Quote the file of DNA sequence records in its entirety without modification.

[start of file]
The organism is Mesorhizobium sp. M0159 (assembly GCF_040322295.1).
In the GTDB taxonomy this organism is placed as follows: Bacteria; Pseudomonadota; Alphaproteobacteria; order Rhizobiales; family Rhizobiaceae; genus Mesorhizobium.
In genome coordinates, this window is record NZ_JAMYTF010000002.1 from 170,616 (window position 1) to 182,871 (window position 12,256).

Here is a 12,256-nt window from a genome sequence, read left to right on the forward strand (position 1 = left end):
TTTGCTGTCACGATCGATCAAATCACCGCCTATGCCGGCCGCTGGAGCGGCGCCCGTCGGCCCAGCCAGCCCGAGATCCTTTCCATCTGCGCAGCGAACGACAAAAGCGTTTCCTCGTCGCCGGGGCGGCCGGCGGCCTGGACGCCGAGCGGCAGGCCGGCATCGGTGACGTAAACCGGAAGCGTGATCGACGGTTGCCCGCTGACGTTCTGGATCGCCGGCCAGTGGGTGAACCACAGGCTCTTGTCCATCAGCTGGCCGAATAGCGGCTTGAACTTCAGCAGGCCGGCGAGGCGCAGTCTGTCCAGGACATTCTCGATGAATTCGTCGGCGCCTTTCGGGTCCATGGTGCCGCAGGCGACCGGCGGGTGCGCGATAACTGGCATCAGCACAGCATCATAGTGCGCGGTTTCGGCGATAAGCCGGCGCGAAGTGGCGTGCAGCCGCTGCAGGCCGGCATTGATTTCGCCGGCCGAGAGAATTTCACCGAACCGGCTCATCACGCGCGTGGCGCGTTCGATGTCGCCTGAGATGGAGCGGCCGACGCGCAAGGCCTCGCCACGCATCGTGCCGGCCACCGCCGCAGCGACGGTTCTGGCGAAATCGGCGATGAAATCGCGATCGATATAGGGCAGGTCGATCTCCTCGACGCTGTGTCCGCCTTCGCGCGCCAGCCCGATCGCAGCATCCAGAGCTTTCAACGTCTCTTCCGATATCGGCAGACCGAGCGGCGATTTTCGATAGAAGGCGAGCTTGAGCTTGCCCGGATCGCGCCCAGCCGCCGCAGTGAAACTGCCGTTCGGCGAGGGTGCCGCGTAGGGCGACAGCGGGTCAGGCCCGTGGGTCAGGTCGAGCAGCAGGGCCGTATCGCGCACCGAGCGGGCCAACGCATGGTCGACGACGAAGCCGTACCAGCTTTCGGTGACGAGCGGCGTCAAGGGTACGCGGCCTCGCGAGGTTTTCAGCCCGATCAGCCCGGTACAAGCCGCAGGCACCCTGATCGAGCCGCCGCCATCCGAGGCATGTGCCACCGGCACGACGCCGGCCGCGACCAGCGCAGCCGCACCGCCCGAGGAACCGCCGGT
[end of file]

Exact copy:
The organism is Mesorhizobium sp. M0159 (assembly GCF_040322295.1).
In the GTDB taxonomy this organism is placed as follows: Bacteria; Pseudomonadota; Alphaproteobacteria; order Rhizobiales; family Rhizobiaceae; genus Mesorhizobium.
In genome coordinates, this window is record NZ_JAMYTF010000002.1 from 170,616 (window position 1) to 182,871 (window position 12,256).

Here is a 12,256-nt window from a genome sequence, read left to right on the forward strand (position 1 = left end):
TTTGCTGTCACGATCGATCAAATCACCGCCTATGCCGGCCGCTGGAGCGGCGCCCGTCGGCCCAGCCAGCCCGAGATCCTTTCCATCTGCGCAGCGAACGACAAAAGCGTTTCCTCGTCGCCGGGGCGGCCGGCGGCCTGGACGCCGAGCGGCAGGCCGGCATCGGTGACGTAAACCGGAAGCGTGATCGACGGTTGCCCGCTGACGTTCTGGATCGCCGGCCAGTGGGTGAACCACAGGCTCTTGTCCATCAGCTGGCCGAATAGCGGCTTGAACTTCAGCAGGCCGGCGAGGCGCAGTCTGTCCAGGACATTCTCGATGAATTCGTCGGCGCCTTTCGGGTCCATGGTGCCGCAGGCGACCGGCGGGTGCGCGATAACTGGCATCAGCACAGCATCATAGTGCGCGGTTTCGGCGATAAGCCGGCGCGAAGTGGCGTGCAGCCGCTGCAGGCCGGCATTGATTTCGCCGGCCGAGAGAATTTCACCGAACCGGCTCATCACGCGCGTGGCGCGTTCGATGTCGCCTGAGATGGAGCGGCCGACGCGCAAGGCCTCGCCACGCATCGTGCCGGCCACCGCCGCAGCGACGGTTCTGGCGAAATCGGCGATGAAATCGCGATCGATATAGGGCAGGTCGATCTCCTCGACGCTGTGTCCGCCTTCGCGCGCCAGCCCGATCGCAGCATCCAGAGCTTTCAACGTCTCTTCCGATATCGGCAGACCGAGCGGCGATTTTCGATAGAAGGCGAGCTTGAGCTTGCCCGGATCGCGCCCAGCCGCCGCAGTGAAACTGCCGTTCGGCGAGGGTGCCGCGTAGGGCGACAGCGGGTCAGGCCCGTGGGTCAGGTCGAGCAGCAGGGCCGTATCGCGCACCGAGCGGGCCAACGCATGGTCGACGACGAAGCCGTACCAGCTTTCGGTGACGAGCGGCGTCAAGGGTACGCGGCCTCGCGAGGTTTTCAGCCCGATCAGCCCGGTACAAGCCGCAGGCACCCTGATCGAGCCGCCGCCATCCGAGGCATGTGCCACCGGCACGACGCCGGCCGCGACCAGCGCAGCCGCACCGCCCGAGGAACCGCCGGT